It’s time to help him realise he can fall asleep on his own. He can do it. We’ve seen him do it! We know he can, so we need to help him remember that he can. 

Wish us luck! 

If it doesn’t work, it’s time to adjust 

Sam has now been in his cot bed for nearly 2 weeks and we’re still working on the evening routine. 

For the first week he was overtired… every day. We were missing his early tiredness cues… every day.

After a week of trying to settle an overtired screaming Sam, we decided it was time for a change. 

If it’s not working, try something else. 

We had been starting the bed time routine at 6pm with a bath, feed, then get him to sleep in his new bed – which would take forever. How much/when he napped and fed during the day seemed to be irrelevant. Finally, we realised that he was always asleep in bed by approx 8.30pm. This is evidently his chosen bedtime. 

Now we have a new plan… I try to get him napping whenever he needs it during the day (by whatever means necessary – feeding/pram/rocking). Alongside his normal feeds I attempt a bottle in the morning and give him some porridge in the afternoon (he loves it so much!). Irrespective of when he last. ate, I feed him at 5ish to keep him going until after the bath. He is always grizzly by this time (no matter when he napped) so Carl takes him for a walk when he gets in, meaning he has a 20 minute nap at around 6 – before you ask, no it doesn’t work if we put him to bed instead!!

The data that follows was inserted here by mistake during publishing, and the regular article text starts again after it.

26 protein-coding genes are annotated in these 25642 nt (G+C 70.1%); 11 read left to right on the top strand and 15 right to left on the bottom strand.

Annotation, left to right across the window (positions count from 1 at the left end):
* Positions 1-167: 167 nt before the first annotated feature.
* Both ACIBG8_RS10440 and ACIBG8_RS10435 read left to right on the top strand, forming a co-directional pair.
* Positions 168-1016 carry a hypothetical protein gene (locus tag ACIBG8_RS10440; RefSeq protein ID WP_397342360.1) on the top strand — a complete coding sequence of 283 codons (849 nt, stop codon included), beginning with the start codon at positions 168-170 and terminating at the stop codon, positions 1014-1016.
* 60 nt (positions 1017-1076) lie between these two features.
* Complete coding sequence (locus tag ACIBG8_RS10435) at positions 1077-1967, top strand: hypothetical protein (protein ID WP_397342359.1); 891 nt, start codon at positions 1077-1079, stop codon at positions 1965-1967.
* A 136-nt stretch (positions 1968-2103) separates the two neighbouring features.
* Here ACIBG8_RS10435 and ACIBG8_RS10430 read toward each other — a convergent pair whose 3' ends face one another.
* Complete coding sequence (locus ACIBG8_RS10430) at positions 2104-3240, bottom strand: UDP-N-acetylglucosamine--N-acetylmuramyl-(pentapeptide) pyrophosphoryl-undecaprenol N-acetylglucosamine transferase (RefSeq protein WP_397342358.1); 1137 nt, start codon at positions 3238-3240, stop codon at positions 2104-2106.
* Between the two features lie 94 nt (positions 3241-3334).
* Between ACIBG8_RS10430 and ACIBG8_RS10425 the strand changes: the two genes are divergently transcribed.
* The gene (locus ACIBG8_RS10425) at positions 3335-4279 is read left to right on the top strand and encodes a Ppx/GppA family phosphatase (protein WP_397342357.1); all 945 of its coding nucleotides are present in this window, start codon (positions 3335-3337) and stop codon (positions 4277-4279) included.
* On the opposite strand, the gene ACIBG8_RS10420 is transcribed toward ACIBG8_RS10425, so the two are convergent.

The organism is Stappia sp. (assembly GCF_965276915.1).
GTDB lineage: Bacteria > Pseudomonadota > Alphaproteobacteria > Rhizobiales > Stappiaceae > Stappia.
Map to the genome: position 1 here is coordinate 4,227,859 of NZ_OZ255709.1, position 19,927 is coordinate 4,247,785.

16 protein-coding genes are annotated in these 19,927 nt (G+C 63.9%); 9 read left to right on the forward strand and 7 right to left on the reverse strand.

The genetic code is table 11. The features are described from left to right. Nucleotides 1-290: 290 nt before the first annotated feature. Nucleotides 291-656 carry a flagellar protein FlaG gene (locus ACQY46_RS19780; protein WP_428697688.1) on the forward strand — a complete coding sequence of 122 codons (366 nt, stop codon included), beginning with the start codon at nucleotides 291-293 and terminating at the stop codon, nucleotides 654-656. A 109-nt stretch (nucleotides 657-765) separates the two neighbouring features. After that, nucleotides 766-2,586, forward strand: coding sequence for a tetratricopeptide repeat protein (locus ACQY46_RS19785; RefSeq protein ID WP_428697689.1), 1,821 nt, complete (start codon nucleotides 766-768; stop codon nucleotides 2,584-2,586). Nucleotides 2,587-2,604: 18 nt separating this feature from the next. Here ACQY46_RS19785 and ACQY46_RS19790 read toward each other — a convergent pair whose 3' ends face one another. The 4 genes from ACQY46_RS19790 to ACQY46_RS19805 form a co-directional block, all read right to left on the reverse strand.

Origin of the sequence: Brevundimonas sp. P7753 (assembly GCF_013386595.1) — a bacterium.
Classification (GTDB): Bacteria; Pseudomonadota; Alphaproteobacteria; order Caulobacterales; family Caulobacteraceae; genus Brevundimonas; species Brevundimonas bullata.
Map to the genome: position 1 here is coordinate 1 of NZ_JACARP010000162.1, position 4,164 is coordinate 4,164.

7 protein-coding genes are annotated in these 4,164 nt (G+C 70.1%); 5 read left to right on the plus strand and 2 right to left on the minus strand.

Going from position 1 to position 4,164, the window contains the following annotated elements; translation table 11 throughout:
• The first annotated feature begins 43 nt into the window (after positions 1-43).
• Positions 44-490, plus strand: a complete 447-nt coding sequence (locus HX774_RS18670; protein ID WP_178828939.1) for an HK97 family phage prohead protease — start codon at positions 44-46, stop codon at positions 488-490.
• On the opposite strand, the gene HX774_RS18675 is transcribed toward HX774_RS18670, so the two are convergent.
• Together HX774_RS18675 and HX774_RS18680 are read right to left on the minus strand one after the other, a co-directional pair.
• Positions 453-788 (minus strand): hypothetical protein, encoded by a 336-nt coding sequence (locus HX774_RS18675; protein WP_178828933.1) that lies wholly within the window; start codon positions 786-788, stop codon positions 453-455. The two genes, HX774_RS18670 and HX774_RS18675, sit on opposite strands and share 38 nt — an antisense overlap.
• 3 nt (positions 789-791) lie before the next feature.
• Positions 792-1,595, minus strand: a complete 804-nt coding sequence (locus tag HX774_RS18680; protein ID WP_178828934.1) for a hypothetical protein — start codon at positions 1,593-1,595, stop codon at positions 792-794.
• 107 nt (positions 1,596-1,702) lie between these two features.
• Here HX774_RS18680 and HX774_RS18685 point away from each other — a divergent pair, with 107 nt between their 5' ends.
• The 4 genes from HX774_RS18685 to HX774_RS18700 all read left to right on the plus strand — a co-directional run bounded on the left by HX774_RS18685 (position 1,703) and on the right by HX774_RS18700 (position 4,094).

Bath follows – before he gets tired – where he has a lovely, vigorous (!) splash around…getting the whole bathroom soaking wet. Then into the nursery to get him changed and fed. I stay in the room feeding him until he’s asleep and in bed – always between 8.15 and 8.40pm, no matter what time we start! 

We’ll deal with him falling asleep on his own another time…